Many leagues enjoy installing a small (or extremely large in some cases) entry fee to keep things interesting. I generally find that leagues with a little United States currency on the line are more competitive and have owners that are more engaged in league interaction, which is what makes this game of fake football so awesome. Simply handing your league commissioner a crisp Andrew Jackson (or ten) on draft day is certainly an option, but there are even better ways to handle league finances that can keep your league more competitive. I covered the “pay per loss” system in depth this offseason, so I won’t go too far into it here, but the gist is that general league entry fees are abolished, and each owner coughs up a predetermined monetary penalty for each regular season loss. It requires some fifth grade level math, so be sure to slurp down your morning coffee before clicking the link. In a nutshell, the idea is to keep owners engaged each and every week despite falling out of contention, as money has a very funny way of motivating us fantasy degenerates.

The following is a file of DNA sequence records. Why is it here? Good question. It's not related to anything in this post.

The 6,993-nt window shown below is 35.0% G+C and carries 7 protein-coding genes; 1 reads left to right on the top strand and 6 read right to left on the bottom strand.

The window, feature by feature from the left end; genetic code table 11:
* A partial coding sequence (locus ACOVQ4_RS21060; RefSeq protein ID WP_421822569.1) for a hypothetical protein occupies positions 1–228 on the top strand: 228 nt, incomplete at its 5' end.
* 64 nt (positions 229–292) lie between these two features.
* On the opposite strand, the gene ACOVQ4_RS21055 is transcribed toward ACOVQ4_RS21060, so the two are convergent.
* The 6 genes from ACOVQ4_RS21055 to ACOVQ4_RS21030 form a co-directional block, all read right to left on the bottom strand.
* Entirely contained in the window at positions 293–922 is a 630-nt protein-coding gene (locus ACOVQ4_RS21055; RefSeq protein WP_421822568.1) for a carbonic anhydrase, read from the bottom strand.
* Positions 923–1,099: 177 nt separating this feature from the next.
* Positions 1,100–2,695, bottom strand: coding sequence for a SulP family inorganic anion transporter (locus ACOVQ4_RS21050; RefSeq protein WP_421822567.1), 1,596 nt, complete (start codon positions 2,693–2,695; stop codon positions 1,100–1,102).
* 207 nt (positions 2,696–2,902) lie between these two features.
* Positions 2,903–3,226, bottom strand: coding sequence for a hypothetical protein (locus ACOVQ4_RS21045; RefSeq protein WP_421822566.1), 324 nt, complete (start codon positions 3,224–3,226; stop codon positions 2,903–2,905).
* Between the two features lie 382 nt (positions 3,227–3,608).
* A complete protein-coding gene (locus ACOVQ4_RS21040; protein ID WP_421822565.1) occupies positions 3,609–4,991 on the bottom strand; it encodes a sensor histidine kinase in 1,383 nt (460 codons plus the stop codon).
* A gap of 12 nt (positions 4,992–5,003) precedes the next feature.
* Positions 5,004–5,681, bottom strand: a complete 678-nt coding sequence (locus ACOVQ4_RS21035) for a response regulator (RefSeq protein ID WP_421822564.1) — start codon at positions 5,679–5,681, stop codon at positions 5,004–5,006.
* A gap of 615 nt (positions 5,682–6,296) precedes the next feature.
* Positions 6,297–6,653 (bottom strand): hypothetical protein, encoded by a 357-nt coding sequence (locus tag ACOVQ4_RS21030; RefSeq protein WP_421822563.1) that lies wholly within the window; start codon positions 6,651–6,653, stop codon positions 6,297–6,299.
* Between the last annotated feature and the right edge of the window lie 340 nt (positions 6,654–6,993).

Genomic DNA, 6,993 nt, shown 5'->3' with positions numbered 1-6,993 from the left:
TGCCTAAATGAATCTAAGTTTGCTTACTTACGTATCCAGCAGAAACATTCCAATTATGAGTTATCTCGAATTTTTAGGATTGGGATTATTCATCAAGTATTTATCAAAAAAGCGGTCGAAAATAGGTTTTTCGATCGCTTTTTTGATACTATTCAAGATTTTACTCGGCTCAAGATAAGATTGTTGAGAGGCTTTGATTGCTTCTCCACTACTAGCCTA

Points Per Reception
If you play in a standard league that awards no points per reception, this is a critical adjustment that needs to be considered. PPR leagues are becoming more and more common and will eventually become the “standard” that is referred to when drafting in a “standard” league. Remember cracking open a fantasy football magazine and seeing cheat sheets for “touchdown only” leagues? Weird, I know. Leagues that award no points per catch will soon follow the Velociraptor, Triceratops, and Touchdown Only leagues into extinction. If a full point per catch seems like a steep jump, test out the waters by using a half point per reception. Either way, consider this league modification and stay on top of the curve.
Imposing change on a league full of stubborn headed fantasy owners can certainly be a challenge, but it is not impossible. Even if your league retains its current structure for the 2013 season, at least spark some conversation among your league mates and debate the pros and cons of making some modifications to your league. Have other suggestions for fantasy league optimization? Let’s hear them in the comments section!